Your baby’s first six weeks at home: Week six


Well, you’ve made it. Six weeks is, in many ways, a milestone with a new baby. It’s a long enough time for family members to become used to each other while still retaining some newborn novelty.

How you feel about your baby may scare you at times. There will be days when you feel utterly and completely besotted with your little one, even ready to die for them if needed. And at other times you may feel almost neutral about them.

Depending on the time of day, how much sleep you’ve had and how much stress you’re under will alter your moods and feelings. Hormones will still be influencing how you feel, to the point of being very sensitive at times. You may even be surprised at some of your reactions to events and situations.

What can I expect in week six?

Your baby will be growing quickly by week six. They will look bigger, their cry will have changed and they feel more solid in your arms. They’ll also be filling out their cot/bassinette without that very fresh newborn look about them.

You’ll be feeling more confident by now and more in control of what’s happening each day.

With practice, skills such as baby bathing, nappy changing, settling for sleeps and general care giving will have become easier. And you’ll have worked out ways of doing things which suit you and your baby. But this isn’t to say you won’t still have your challenges. That’s the way of parenting.

Just when you think you’ve got it sorted and are building some confidence, something will happen which makes you feel you’re starting right at week one again.

Week six tips for me

  • You may have a bit more energy this week. There’s more predictability to your day and night and things may just seem less chaotic.
  • Your uterus will be back to its pre-pregnancy size by week six and any bleeding should have stopped.
  • Don’t forget to see your maternity care provider and/or doctor this week. It’s important to have a postnatal check to make sure you’re fully recovered.
  • Visitors will have settled by now and life will be resuming to a semblance of normal.
  • You won’t be getting the same amount of attention as when your baby was very new. People will still be happy for you but the initial excitement has settled.
  • Your libido may be returning by week six but don’t be concerned if it’s not. Tiredness will play a big part in this as well as the feeling of being ‘touched out’, especially if you’re breastfeeding. Speak with your doctor about contraceptive choices if you haven’t done so already.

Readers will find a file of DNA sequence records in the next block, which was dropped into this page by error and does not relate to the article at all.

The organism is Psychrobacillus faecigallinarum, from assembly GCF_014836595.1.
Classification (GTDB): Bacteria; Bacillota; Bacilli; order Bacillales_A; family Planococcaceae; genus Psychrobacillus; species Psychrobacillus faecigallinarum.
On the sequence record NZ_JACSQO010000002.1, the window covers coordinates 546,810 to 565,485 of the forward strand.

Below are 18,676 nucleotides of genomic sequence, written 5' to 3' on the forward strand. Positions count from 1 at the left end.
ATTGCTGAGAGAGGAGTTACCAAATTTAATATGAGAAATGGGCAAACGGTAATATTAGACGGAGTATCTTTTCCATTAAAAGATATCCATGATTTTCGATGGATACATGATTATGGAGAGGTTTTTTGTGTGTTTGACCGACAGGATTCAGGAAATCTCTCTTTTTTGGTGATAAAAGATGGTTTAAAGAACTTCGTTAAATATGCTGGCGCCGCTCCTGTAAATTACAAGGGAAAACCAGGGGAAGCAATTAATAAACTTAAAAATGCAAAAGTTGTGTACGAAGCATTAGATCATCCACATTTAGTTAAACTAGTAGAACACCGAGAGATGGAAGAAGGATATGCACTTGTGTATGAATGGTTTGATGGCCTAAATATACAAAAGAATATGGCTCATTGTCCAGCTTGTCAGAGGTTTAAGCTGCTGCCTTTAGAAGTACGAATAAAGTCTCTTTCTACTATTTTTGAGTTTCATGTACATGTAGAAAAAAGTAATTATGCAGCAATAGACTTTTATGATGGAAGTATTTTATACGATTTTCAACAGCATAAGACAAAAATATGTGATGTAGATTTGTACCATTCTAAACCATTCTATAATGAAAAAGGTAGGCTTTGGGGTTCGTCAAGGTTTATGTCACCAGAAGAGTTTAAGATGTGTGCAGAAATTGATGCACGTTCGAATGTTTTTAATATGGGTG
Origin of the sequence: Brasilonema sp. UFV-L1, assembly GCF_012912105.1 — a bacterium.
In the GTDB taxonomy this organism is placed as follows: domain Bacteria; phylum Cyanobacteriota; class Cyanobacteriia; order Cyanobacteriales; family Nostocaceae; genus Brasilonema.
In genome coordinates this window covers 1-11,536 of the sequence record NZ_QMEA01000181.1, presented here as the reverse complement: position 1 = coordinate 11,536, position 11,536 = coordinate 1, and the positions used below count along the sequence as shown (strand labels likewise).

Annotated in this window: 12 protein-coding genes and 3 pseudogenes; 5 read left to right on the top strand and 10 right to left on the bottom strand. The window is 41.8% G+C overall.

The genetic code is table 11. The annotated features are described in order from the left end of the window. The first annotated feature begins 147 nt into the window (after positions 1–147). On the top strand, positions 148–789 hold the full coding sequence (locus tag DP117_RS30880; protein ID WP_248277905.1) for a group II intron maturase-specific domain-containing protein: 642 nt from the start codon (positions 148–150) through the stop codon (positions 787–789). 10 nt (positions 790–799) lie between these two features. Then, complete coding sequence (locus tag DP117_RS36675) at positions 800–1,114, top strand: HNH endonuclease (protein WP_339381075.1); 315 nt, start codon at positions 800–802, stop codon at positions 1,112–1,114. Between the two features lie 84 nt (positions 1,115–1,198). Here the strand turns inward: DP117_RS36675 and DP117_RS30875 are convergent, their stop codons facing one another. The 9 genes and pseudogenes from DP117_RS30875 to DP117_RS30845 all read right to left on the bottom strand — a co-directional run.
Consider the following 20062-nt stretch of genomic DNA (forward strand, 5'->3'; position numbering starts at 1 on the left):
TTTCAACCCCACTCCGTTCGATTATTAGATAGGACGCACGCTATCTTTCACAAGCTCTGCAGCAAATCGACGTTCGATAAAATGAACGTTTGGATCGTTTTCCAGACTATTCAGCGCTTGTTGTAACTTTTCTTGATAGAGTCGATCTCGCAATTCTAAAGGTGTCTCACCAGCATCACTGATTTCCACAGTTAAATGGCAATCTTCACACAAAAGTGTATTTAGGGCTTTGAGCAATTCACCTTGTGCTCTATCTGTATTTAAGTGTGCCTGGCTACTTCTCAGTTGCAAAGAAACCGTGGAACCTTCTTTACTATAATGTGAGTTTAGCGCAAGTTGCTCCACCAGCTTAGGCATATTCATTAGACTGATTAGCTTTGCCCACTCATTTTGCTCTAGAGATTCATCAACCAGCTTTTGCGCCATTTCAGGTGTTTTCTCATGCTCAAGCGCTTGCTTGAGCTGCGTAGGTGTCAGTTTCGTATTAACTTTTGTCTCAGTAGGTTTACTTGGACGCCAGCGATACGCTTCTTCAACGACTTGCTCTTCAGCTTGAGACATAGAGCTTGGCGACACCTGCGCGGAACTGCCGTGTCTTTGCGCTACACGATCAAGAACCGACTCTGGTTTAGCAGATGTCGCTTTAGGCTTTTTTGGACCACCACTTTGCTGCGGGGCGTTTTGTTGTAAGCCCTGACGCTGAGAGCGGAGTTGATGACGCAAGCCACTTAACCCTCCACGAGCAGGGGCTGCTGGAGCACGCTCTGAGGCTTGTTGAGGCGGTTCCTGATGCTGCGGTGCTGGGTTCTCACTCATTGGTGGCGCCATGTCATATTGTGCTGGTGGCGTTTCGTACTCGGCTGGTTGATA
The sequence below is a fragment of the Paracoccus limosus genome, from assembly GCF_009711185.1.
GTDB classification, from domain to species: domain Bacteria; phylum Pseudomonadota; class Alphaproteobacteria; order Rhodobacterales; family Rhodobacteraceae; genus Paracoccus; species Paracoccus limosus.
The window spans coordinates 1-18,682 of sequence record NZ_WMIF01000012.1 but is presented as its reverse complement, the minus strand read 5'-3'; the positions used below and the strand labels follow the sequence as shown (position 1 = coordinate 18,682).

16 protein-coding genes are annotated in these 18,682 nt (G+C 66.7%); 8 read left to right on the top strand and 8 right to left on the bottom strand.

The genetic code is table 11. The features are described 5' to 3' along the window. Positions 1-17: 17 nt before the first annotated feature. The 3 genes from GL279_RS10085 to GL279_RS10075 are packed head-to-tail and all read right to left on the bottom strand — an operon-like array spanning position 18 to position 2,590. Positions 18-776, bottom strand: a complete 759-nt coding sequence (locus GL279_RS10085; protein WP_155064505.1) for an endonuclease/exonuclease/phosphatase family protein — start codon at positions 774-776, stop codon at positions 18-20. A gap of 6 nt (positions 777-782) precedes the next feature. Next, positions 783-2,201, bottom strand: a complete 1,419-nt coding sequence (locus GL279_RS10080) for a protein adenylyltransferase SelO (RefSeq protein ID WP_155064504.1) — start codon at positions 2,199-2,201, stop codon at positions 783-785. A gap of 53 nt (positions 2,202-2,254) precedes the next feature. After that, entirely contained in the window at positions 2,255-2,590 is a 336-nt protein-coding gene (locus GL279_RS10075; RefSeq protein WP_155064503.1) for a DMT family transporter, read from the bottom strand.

Week six tips for my baby

  • You may need to size up clothing for your little six-weeker. Those tiny four zero jumpsuits should be getting a little stretched.
  • Less frequent poos by week six, especially if your baby is breastfeeding. Breastfed babies don’t become constipated as long as they’re getting enough milk. But their poos do slow down, so your baby may not have a dirty nappy every day.
  • Lots of kicking and arm waving and general excitement in week six. Your baby will show true delight along with cooing and ‘talking’.
  • Less frequent daytime sleeps but sleeping for longer periods. And longer unbroken sleeps overnight.
  • Your six-week-old baby is still entitled to night feeds, but you can expect a couple of five to six-hour blocks of time between demands for feeds.
  • Your baby may recognise you, calm more easily for you than other carers and respond more quickly when you are near. This is all part of an important developmental stage of building trust.
  • Make an appointment for your baby to have their first vaccinations. Check here for specific information.
  • If you are not up to date with your own whooping cough cover, then speak with your doctor about getting a booster.
  • Have your baby checked by a child health nurse, paediatrician or GP.
  • Your baby will have different moods and you’ll be able to interpret them. You’ll be starting to know what your baby’s cries mean – they are tired or hungry or just wanting some attention.
  • Your baby will be able to support their head in line with their body. Neck control is one of the important developmental stages for young babies.
  • Do those little fingernails need cutting? Do this after their bath while the nails are soft. Invest in good-quality baby nail scissors; you’ll get your money’s worth.

What makes things easier in week six?

  • Being part of a group. Whether a new mother’s group, playgroup or online forum, it’s time to venture out again.
  • Make time to exercise. Walking, swimming, yoga and/or Pilates are all excellent ways of burning kilojoules and building muscle strength.
  • Consider going away for a weekend, you’ve earned it. Make a reservation somewhere nice and pack up the car. One night away can feel like a holiday and it doesn’t need to be anywhere exotic. A change of scenery for a couple of days can be a great reward.

More week six tips

  • Play with your baby every day. Make time to just sit down and have fun.
  • If you’re worried about any aspect of your baby’s development, check with your child health nurse and/or GP. Early assessment and diagnosis of problems offers the best outcome.
  • Breast milk supply can drop off in week six. Offer more feeds and make sure your baby is sucking correctly. Keep an eye on their weight gain – 150-200 grams per week is average at this age and stage.
  • If you’re feeling depressed or anxious, it’s important to speak with a healthcare professional. There are many different treatment and support options; you are not alone.